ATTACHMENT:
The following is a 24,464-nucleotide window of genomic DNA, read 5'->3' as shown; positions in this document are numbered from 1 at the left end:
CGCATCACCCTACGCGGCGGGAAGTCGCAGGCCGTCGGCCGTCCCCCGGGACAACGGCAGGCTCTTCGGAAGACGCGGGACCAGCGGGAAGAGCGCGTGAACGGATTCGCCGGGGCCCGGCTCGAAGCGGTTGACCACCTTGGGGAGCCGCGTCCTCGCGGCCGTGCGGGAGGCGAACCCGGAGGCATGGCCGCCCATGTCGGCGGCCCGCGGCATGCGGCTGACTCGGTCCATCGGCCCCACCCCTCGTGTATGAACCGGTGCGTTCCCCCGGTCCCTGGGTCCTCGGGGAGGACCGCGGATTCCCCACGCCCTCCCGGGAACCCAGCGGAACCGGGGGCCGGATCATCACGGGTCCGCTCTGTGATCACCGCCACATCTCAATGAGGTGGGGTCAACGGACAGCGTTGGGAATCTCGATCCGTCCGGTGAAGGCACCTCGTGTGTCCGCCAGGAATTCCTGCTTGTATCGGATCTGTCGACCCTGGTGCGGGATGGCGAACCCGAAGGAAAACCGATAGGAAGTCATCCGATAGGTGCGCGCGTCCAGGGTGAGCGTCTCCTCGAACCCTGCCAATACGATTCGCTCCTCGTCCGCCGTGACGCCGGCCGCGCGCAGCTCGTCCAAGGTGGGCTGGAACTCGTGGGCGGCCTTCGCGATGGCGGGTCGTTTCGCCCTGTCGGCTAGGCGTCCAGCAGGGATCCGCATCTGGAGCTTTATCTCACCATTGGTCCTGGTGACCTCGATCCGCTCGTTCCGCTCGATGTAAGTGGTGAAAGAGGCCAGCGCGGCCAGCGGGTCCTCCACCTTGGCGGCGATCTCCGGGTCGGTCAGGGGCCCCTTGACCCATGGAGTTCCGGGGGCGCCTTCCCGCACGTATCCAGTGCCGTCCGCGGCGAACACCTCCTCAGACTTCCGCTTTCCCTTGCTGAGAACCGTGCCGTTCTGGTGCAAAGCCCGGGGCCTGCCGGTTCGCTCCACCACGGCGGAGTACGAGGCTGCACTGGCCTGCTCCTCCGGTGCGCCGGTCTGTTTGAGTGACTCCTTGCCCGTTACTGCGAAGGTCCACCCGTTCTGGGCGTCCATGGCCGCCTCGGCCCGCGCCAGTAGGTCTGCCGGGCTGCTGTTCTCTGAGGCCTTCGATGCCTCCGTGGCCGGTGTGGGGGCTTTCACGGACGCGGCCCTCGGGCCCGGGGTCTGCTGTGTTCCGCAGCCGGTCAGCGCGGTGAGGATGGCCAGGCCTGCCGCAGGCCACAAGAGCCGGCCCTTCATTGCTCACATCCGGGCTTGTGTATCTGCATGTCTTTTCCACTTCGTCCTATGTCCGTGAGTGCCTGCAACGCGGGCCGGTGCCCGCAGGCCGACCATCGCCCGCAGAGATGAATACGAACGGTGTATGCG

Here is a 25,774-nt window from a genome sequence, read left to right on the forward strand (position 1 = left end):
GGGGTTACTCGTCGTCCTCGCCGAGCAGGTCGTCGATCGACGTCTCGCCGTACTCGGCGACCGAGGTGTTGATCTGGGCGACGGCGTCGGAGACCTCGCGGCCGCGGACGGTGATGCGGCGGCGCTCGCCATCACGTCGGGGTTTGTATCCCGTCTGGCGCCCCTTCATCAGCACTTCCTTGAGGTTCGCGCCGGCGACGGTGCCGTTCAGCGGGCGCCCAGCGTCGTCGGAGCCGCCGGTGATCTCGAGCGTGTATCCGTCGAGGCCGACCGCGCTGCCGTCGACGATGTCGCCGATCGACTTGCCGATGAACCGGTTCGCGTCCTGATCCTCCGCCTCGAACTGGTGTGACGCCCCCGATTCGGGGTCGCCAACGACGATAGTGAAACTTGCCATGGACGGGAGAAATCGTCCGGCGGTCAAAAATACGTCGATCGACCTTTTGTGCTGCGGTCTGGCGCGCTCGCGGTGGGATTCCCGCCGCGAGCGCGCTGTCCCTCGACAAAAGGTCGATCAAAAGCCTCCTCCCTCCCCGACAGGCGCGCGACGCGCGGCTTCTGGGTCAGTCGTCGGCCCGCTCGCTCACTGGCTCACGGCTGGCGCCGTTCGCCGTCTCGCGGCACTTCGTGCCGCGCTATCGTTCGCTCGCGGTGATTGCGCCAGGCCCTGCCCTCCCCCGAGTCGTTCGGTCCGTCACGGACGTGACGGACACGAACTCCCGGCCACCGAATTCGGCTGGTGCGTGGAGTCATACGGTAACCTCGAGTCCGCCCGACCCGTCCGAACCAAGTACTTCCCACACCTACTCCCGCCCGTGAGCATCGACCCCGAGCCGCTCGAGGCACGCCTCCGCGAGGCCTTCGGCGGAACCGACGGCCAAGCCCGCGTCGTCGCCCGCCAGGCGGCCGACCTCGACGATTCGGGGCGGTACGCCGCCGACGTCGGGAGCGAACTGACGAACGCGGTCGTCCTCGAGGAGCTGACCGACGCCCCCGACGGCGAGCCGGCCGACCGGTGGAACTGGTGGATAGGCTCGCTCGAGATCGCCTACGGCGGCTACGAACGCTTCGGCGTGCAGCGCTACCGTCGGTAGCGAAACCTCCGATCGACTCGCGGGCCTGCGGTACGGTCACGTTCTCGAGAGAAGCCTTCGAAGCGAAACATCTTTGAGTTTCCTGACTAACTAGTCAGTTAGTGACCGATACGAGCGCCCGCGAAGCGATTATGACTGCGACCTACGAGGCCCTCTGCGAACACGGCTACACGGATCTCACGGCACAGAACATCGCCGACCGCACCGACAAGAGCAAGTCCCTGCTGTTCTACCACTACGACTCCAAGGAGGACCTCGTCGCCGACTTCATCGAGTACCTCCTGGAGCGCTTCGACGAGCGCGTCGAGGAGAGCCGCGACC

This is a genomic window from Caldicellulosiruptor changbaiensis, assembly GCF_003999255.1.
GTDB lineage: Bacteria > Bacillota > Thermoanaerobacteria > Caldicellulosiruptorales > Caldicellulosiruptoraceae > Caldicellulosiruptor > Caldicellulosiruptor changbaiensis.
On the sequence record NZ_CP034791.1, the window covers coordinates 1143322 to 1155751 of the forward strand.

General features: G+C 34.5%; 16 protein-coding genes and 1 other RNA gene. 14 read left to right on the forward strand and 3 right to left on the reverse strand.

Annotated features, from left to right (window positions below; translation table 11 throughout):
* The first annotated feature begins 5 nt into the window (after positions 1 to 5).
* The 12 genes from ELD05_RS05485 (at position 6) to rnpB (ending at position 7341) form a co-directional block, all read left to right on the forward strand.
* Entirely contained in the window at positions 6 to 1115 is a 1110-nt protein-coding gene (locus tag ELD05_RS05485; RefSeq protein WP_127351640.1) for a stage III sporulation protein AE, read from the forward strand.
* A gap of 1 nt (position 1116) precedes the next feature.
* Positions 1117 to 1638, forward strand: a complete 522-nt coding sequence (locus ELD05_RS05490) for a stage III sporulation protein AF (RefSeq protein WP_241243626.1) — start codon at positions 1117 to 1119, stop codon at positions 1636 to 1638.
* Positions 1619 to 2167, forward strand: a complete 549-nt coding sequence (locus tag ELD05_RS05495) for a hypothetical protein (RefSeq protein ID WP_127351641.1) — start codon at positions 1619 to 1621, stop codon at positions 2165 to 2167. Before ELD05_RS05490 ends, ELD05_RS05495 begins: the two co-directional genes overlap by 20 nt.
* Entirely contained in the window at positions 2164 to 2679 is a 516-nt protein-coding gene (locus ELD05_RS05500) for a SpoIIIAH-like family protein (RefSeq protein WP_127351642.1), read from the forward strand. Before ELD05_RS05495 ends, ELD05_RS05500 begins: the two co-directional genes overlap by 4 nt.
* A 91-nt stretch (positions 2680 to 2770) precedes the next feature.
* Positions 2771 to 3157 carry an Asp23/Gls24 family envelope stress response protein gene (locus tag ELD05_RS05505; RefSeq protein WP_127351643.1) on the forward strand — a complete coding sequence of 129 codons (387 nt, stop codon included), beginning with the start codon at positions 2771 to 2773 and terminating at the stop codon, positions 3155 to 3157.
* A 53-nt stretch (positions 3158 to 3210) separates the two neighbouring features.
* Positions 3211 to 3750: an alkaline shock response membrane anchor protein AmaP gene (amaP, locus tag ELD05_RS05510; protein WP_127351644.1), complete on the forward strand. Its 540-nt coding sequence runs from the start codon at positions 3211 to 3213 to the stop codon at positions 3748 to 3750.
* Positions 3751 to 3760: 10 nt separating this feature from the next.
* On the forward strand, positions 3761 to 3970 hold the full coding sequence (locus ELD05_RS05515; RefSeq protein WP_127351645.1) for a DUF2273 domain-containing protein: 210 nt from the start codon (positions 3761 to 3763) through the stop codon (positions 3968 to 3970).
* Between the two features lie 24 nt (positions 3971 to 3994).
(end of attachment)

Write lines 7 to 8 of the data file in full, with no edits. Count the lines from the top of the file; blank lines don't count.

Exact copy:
On the sequence record NZ_CP034791.1, the window covers coordinates 1143322 to 1155751 of the forward strand.

General features: G+C 34.5%; 16 protein-coding genes and 1 other RNA gene. 14 read left to right on the forward strand and 3 right to left on the reverse strand.